Travel tales from the time of Covid (part 2)

So when I left you yesterday we’d just landed at Phnom Penh airport apart to start the convoluted process of entering Cambodia.

First step, avoid rampage of pasengers giving no thought to social distancing as they barge their way off the plane towards immigration.

We are shepherded towards immigration but the usual path is impeded by a temperature checkpoint and a 5 lane queuing system leading us to an initial document check station. As I stand in line I note with interest that despite visa on arrival currently being suspended, there are still a line of staff manning the counters – no idea why?!?! Obviously just another of the many times when the only answer to that question is “because it’s Cambodia, stupid!

The queue provides comedy interludes as a group of Japanese scrabble through bags searching for various documents whilst bickering ever louder as the required paperwork eludes them. You might be pleased to know that this searching, scrabbling, bickering charade continues throughout the airport journey and onto the magical mystery bus.

Further entertainment comes from observing people play queue jumper as they try to weigh up which is the fastest line, dodging back and forth, twitching as the line 3 across moves forward one but someone else jumps in that line before they have chance.

Meanwhile I wait patiently, head in book as my queue slowly shuffles forward. Near the front are two women having trouble as they haven’t purchased the mandatory insurance and are instead trying to get through on their much superior but not welcome health insurance (I have my own theories on why this is the case but am not putting them in writing here – walls (& blogs) have ears!)

Suddenly an English speaking official appears to mediate and immediately discovers that one of the women is a “VIP” who is hurriedly stickered as such and allowed to pass without the insurance golden ticket. The other meanwhile, is offered a connection to the official’s wifi hotspot in order to purchase said insurance on the spot.

Thankfully I pass the document check unquestioned – the requisite words my name, “negative” & “PCR” and the date and time of the test circled carefully on my COVID cert. Papers back in hand, I pick up my backpack and shuffle off to hand over my hard earned cash on deposit for my upcoming prison sentence.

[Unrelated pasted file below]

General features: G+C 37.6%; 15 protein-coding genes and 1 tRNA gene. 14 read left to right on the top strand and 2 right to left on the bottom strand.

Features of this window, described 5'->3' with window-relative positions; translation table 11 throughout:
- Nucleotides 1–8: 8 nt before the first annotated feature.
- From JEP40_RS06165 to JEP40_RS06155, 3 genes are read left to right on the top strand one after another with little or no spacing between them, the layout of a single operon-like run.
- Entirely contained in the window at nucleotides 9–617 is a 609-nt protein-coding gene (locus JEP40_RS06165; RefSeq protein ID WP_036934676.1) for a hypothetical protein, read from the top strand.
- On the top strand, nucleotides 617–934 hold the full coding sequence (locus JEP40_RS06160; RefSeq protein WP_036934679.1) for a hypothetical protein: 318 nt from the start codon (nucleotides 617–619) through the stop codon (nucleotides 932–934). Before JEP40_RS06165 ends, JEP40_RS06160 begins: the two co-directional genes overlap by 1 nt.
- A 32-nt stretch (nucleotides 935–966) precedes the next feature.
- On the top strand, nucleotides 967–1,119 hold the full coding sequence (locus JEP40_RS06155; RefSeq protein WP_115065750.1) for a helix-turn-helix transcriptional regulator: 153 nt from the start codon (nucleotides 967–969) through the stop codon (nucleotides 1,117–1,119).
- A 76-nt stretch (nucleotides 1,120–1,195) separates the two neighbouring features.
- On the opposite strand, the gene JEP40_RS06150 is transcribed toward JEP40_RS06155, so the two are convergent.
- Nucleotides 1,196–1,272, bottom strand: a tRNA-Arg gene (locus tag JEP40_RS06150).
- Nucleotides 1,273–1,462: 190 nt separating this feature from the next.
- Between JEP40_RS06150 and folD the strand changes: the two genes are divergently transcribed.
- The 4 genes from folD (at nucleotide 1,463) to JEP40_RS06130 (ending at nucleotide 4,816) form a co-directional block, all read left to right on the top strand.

Another painless (apart from the fact my bank account was $2k down) process completed and I go through to another document check. Documents again deemed to be in order I’m shepherded towards a rather grumpy immigration official who refuses to make eye contact with me, mutters for me to remove my mask for photo purposes then stamps and confiscates my passport (it gets returned to me after my quarantine period is over) before pointing onwards to baggage collection.

Unsurprisingly, as the previously described process had taken a while to complete, the bags are all off the belt waiting for us to collect. I take a quick bathroom break (any opportunity to take the mask off at this point is welcomed with open arms) then pile my bags onto a trolley and head off into the unknown.

Arriving almost at the point where the customs and health check would be carried out I come to a halt behind a line that I can see is snaking some way in front of me. It’s at this point that I suddenly remember that I have to have another COVID test – I’d somehow managed to totally blank out this horror since landing in Phnom Penh.

Now bearing in mind that there are currently an average of only 6-10 flights a day landing at Phnom Penh Airport and on this particular day my flight landed with a more than 4 hour gap between the one landing before us and the next one landing, anyone want to hazard a guess as to what time the COVID testing team chose to take their dinner break?

Yep, you guessed it, the line I was standing in was the result of said dinner break and so we stood waiting, in some cases patiently and in other cases not (the guy behind me who paced back and forth endlessly whilst muttering ever louder) for our torturers (the reason for the use of this particular noun will become clear shortly) to finish their rice and soup (no Cambodian meal is complete without these two staples).

I used the time to take a seat on the end of my trolley and read more of my book and eventually the line started moving. I quickly progressed forward until I reached the zigzag around barriers bit where I once more encountered the scrabbling Japanese. At the head of the line they were unceremoniously shoved to one side to find their papers and I was ushered forward to my booth for COVID test number 2 in less than a week.